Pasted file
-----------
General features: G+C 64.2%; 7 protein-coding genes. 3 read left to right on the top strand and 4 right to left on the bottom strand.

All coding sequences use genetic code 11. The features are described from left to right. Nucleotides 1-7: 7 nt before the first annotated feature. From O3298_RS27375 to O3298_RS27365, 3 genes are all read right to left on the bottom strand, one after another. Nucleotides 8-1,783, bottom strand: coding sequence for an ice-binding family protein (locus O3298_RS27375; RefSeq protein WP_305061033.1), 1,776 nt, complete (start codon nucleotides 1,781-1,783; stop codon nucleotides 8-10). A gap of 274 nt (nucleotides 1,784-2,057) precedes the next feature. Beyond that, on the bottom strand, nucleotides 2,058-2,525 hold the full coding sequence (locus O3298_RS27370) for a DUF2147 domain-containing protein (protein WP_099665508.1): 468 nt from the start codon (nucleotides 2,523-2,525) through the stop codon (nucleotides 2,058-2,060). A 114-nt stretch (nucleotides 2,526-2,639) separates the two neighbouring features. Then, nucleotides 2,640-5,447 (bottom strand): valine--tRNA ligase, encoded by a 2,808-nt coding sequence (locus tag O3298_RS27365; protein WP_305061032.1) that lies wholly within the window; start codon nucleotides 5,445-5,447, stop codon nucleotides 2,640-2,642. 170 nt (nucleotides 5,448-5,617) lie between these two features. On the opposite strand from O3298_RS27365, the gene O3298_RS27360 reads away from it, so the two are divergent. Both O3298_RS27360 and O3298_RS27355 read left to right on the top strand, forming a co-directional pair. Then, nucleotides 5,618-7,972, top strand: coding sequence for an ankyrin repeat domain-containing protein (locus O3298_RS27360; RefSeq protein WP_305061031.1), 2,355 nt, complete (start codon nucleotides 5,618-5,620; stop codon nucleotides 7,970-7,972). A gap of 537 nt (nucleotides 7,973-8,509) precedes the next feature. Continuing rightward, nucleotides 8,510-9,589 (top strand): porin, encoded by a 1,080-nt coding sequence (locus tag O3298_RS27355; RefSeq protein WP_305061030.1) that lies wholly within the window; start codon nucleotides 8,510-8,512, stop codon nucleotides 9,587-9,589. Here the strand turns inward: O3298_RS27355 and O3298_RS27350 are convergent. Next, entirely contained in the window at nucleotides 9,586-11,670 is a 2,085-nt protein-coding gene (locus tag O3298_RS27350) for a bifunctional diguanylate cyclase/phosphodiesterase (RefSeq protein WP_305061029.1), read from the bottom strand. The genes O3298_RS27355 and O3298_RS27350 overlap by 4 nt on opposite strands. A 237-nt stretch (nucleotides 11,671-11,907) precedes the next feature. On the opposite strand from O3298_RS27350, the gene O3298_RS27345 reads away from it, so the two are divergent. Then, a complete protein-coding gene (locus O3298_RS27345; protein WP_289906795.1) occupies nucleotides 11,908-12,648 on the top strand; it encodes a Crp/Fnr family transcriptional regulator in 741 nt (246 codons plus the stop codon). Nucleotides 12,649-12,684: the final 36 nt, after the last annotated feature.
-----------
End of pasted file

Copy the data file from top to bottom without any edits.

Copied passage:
General features: G+C 64.2%; 7 protein-coding genes. 3 read left to right on the top strand and 4 right to left on the bottom strand.

All coding sequences use genetic code 11. The features are described from left to right. Nucleotides 1-7: 7 nt before the first annotated feature. From O3298_RS27375 to O3298_RS27365, 3 genes are all read right to left on the bottom strand, one after another. Nucleotides 8-1,783, bottom strand: coding sequence for an ice-binding family protein (locus O3298_RS27375; RefSeq protein WP_305061033.1), 1,776 nt, complete (start codon nucleotides 1,781-1,783; stop codon nucleotides 8-10). A gap of 274 nt (nucleotides 1,784-2,057) precedes the next feature. Beyond that, on the bottom strand, nucleotides 2,058-2,525 hold the full coding sequence (locus O3298_RS27370) for a DUF2147 domain-containing protein (protein WP_099665508.1): 468 nt from the start codon (nucleotides 2,523-2,525) through the stop codon (nucleotides 2,058-2,060). A 114-nt stretch (nucleotides 2,526-2,639) separates the two neighbouring features. Then, nucleotides 2,640-5,447 (bottom strand): valine--tRNA ligase, encoded by a 2,808-nt coding sequence (locus tag O3298_RS27365; protein WP_305061032.1) that lies wholly within the window; start codon nucleotides 5,445-5,447, stop codon nucleotides 2,640-2,642. 170 nt (nucleotides 5,448-5,617) lie between these two features. On the opposite strand from O3298_RS27365, the gene O3298_RS27360 reads away from it, so the two are divergent. Both O3298_RS27360 and O3298_RS27355 read left to right on the top strand, forming a co-directional pair. Then, nucleotides 5,618-7,972, top strand: coding sequence for an ankyrin repeat domain-containing protein (locus O3298_RS27360; RefSeq protein WP_305061031.1), 2,355 nt, complete (start codon nucleotides 5,618-5,620; stop codon nucleotides 7,970-7,972). A gap of 537 nt (nucleotides 7,973-8,509) precedes the next feature. Continuing rightward, nucleotides 8,510-9,589 (top strand): porin, encoded by a 1,080-nt coding sequence (locus tag O3298_RS27355; RefSeq protein WP_305061030.1) that lies wholly within the window; start codon nucleotides 8,510-8,512, stop codon nucleotides 9,587-9,589. Here the strand turns inward: O3298_RS27355 and O3298_RS27350 are convergent. Next, entirely contained in the window at nucleotides 9,586-11,670 is a 2,085-nt protein-coding gene (locus tag O3298_RS27350) for a bifunctional diguanylate cyclase/phosphodiesterase (RefSeq protein WP_305061029.1), read from the bottom strand. The genes O3298_RS27355 and O3298_RS27350 overlap by 4 nt on opposite strands. A 237-nt stretch (nucleotides 11,671-11,907) precedes the next feature. On the opposite strand from O3298_RS27350, the gene O3298_RS27345 reads away from it, so the two are divergent. Then, a complete protein-coding gene (locus O3298_RS27345; protein WP_289906795.1) occupies nucleotides 11,908-12,648 on the top strand; it encodes a Crp/Fnr family transcriptional regulator in 741 nt (246 codons plus the stop codon). Nucleotides 12,649-12,684: the final 36 nt, after the last annotated feature.